GREENEVILLE, Tenn. (WJHL) — An early-morning double homicide on West Main Street in 2014 shocked the Greeneville community and raised one question that has since remained a mystery: who is responsible?

The Tennessee Bureau of Investigation (TBI) revisited the case nearly nine years later with the hopes that a tip can lead to a break in the case.

Roger “Dwayne” Aiken was a caretaker for his aunt, Elizabeth Cooter. On March 23, 2014, both were inside Cooter’s home when detectives believe someone set fire to the house.

Lt. Eddie Key with the Greeneville Police Department (GPD) was on patrol that chilly, rainy Sunday morning when he saw smoke billowing from a structure on the 1100 block of West Main Street. First responders found Aiken inside unconscious.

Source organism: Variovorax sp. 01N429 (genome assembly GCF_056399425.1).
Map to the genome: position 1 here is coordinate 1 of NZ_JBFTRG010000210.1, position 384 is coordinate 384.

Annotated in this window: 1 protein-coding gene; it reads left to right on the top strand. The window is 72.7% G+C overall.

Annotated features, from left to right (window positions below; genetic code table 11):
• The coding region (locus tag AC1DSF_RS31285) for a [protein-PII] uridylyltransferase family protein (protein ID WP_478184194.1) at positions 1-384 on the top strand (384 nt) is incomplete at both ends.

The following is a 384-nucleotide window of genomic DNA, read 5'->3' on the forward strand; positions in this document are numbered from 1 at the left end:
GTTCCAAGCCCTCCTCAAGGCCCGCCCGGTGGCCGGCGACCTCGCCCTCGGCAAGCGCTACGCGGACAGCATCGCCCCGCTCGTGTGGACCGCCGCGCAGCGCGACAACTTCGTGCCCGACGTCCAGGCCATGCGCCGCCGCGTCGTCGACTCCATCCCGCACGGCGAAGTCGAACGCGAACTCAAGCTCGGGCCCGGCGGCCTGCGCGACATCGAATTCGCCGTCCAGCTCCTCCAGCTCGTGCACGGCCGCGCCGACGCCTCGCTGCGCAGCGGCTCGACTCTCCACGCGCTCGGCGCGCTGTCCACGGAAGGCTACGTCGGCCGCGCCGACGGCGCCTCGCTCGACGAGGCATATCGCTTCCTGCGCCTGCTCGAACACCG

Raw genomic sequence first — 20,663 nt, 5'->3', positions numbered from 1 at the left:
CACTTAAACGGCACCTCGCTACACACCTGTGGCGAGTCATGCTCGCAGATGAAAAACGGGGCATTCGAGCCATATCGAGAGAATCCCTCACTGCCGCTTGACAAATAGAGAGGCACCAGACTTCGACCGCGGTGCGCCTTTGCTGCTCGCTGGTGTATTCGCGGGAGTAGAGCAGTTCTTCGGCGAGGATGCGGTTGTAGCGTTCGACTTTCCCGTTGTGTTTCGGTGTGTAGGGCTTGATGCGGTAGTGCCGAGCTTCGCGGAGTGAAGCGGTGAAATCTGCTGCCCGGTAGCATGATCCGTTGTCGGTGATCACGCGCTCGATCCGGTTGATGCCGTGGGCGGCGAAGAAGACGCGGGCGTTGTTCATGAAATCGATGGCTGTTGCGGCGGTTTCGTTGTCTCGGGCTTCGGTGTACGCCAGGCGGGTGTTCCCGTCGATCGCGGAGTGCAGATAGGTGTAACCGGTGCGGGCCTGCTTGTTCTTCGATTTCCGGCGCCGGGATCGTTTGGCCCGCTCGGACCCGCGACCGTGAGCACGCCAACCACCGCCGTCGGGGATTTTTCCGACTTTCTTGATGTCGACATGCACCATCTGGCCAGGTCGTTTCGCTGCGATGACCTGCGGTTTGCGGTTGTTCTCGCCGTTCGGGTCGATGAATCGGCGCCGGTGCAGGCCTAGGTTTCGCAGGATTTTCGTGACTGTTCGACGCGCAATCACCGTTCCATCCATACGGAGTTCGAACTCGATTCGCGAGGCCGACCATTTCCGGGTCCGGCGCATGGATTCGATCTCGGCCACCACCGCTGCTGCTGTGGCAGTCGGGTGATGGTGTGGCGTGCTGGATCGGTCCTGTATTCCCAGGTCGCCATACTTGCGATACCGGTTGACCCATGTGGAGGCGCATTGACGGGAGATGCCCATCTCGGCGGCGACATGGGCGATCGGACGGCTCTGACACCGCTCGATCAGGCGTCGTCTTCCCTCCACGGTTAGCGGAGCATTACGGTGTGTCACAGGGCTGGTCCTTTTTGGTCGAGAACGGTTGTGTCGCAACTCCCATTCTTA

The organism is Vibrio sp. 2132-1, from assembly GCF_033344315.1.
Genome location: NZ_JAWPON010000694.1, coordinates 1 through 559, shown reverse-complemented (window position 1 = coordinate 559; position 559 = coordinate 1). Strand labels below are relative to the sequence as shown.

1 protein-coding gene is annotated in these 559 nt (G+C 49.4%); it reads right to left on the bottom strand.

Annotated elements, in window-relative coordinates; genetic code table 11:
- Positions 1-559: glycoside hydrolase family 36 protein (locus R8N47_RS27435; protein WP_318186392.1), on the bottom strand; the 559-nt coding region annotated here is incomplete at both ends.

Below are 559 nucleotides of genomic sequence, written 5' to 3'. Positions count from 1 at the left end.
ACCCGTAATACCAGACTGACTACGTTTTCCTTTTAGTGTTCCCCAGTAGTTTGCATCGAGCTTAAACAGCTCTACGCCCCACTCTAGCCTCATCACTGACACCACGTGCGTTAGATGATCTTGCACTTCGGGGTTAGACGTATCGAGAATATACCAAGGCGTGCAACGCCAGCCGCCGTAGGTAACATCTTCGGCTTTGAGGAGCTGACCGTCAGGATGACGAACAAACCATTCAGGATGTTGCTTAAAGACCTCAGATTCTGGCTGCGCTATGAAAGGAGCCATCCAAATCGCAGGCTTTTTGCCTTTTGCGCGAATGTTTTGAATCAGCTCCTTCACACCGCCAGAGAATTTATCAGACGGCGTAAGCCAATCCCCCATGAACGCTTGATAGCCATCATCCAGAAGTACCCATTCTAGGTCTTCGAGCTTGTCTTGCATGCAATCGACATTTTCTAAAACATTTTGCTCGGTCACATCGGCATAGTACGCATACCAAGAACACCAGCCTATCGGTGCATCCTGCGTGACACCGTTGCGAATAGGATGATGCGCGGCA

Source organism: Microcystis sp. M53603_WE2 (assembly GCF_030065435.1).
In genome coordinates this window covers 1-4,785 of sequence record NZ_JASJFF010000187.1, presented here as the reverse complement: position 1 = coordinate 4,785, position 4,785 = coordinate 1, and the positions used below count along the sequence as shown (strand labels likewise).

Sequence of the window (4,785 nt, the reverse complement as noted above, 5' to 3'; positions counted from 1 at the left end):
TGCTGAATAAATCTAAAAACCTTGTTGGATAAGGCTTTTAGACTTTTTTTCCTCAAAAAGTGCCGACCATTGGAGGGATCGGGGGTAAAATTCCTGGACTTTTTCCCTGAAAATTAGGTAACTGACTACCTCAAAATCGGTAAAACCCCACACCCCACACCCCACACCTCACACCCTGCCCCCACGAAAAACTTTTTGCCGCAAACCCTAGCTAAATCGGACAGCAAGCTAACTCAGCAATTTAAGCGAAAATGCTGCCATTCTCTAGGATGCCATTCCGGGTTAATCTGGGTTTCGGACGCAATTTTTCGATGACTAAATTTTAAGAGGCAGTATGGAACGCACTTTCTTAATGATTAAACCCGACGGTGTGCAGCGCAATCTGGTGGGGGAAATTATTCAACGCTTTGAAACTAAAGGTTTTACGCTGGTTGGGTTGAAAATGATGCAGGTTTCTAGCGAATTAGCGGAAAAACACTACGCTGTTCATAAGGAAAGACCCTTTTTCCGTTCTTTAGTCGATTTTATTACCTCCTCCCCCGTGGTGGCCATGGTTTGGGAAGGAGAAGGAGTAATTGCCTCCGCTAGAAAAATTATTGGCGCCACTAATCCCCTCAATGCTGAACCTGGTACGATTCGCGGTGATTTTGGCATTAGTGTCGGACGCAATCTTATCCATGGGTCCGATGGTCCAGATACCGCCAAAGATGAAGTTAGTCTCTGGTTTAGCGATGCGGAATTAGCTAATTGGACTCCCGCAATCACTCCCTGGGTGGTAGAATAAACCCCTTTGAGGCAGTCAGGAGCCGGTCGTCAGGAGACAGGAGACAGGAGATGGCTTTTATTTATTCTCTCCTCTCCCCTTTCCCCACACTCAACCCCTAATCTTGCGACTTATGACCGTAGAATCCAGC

“As we were pulling Mr. Aiken outside, the ceiling of the home collapsed, and the house became engulfed and totally on fire,” Key told the TBI in an interview.

Crews were unable to reach Cooter, who died inside her home. First responders transported Aiken to a North Carolina hospital, where he died from his injuries two days later.

“It was later determined that because of their injuries and other evidence found that it was a homicide — a double homicide,” said Chris Wilhoit with the TBI.

The TBI has pursued dozens of leads and interviewed numerous people; however, those responsible for Cooter’s and Aiken’s deaths remain unknown.

Investigators ask that anyone with information — no matter how big or small — call in their tip to 1-800-TBI-FIND or email it to